- 1 Identification
- 2 Distribution
- 3 Biology
- 4 Castes
- 5 Nomenclature
- 6 References
- 7 References based on Global Ant Biodiversity Informatics
Bolton (1982) - One of the four sub-Saharan African species which lacks hairs on most or all of the first gastral tergite, angularis is at present known only from Kenya. The most closely related species is the extremely widespread Messor galla which also occurs in Kenya. The two are separated as follows.
angularis Propodeal dorsum without hairs. Occipital margin on each side of the median impression without projecting hairs. Ventral surface of hind femora without freely projecting hairs or at most with 1-2 close to the trochanter. Ventral surface of postpetiole in profile without an anterior prominence or at most with a feeble angle, the surface immediately behind this smoothly concave. Median strip of head dorsally un sculptured or at most with very feeble rugulae anteriorly.
galla Propodeal dorsum with one or more pairs of hairs. Occipital margin on each side of the median impression with one or more pairs of projecting hairs. Ventral surface of hind femora with numerous freely projecting hairs which usually occur over the length of the shaft but which are often densest proximally. Ventral surface of postpetiole in profile with a sharp dentiform or angular prominence anteriorly, the surface immediately behind this irregular, not smoothly concave. Median strip of head dorsally usually conspicuously rugulose, only very rarely reduced.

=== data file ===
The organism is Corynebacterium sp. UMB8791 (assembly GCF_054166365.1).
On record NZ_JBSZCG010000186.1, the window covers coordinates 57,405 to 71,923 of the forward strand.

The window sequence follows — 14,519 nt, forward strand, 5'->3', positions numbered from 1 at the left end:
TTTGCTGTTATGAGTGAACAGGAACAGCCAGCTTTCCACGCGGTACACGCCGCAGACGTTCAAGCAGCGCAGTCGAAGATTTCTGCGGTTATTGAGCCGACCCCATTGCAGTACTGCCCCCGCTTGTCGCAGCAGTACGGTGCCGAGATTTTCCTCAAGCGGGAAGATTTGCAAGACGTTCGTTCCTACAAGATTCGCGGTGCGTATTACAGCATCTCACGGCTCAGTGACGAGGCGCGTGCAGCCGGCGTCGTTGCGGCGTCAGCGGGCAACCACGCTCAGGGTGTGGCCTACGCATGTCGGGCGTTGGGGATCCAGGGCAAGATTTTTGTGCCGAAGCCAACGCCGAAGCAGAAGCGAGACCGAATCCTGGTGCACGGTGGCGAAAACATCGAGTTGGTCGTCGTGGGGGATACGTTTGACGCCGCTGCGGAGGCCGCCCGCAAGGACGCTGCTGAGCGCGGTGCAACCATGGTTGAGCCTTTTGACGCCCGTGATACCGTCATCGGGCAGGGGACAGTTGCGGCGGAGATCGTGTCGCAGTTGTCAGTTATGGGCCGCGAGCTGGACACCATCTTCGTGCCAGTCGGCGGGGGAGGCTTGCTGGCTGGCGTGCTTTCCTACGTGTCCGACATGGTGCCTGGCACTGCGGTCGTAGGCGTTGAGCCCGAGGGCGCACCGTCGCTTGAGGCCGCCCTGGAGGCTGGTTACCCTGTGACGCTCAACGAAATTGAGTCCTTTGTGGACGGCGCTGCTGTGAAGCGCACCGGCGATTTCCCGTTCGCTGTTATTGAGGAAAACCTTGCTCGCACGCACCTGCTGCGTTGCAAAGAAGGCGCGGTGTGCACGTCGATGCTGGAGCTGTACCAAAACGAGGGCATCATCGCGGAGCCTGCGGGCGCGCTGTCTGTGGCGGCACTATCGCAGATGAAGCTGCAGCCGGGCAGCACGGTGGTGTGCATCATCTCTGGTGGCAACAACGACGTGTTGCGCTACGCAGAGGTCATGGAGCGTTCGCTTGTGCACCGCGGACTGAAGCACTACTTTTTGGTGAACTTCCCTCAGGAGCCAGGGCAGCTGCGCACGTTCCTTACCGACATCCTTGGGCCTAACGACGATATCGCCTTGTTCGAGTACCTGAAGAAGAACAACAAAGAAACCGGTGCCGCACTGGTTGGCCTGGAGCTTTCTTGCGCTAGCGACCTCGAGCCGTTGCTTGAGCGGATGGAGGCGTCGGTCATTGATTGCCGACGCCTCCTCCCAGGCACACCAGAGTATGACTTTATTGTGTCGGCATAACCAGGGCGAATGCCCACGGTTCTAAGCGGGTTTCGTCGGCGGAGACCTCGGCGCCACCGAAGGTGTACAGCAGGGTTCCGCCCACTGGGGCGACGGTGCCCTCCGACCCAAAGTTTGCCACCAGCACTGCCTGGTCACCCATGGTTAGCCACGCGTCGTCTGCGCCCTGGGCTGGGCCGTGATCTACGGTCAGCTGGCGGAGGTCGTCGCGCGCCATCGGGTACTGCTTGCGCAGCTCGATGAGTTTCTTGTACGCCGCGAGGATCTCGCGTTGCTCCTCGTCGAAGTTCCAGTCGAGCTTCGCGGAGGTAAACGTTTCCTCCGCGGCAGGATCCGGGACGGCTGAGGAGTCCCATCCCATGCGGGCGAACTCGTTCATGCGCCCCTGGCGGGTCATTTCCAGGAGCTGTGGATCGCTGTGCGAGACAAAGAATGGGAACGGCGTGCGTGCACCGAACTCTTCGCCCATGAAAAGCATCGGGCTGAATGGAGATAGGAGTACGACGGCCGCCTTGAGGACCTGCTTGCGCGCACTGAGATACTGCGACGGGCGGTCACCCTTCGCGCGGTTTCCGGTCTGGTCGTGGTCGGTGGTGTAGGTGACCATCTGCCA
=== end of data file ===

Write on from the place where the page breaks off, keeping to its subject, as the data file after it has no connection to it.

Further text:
Keys including this Species
Distribution based on Regional Taxon Lists
Distribution based on AntMaps
Distribution based on AntWeb specimens
Check data from AntWeb
The following information is derived from Barry Bolton's Online Catalogue of the Ants of the World.
- angularis. Messor galla var. angularis Santschi, 1928f: 202.
- [First available use of Messor barbarus st. semirufus var. angularis Santschi, 1914b: 75 (w.) KENYA; unavailable (infrasubspecific) name.]
- As unavailable (infrasubspecific) name: Emery, 1921f: 72; Emery, 1922c: 97; Wheeler, W.M. 1922a: 803.
- Status as species: Bolton, 1982: 344 (redescription); Bolton, 1995b: 252; Hita Garcia, et al. 2013: 212.
Unless otherwise noted the text for the remainder of this section is reported from the publication that includes the original description.
Bolton (1982) - Medium to large. HW 2.00- > 2.75.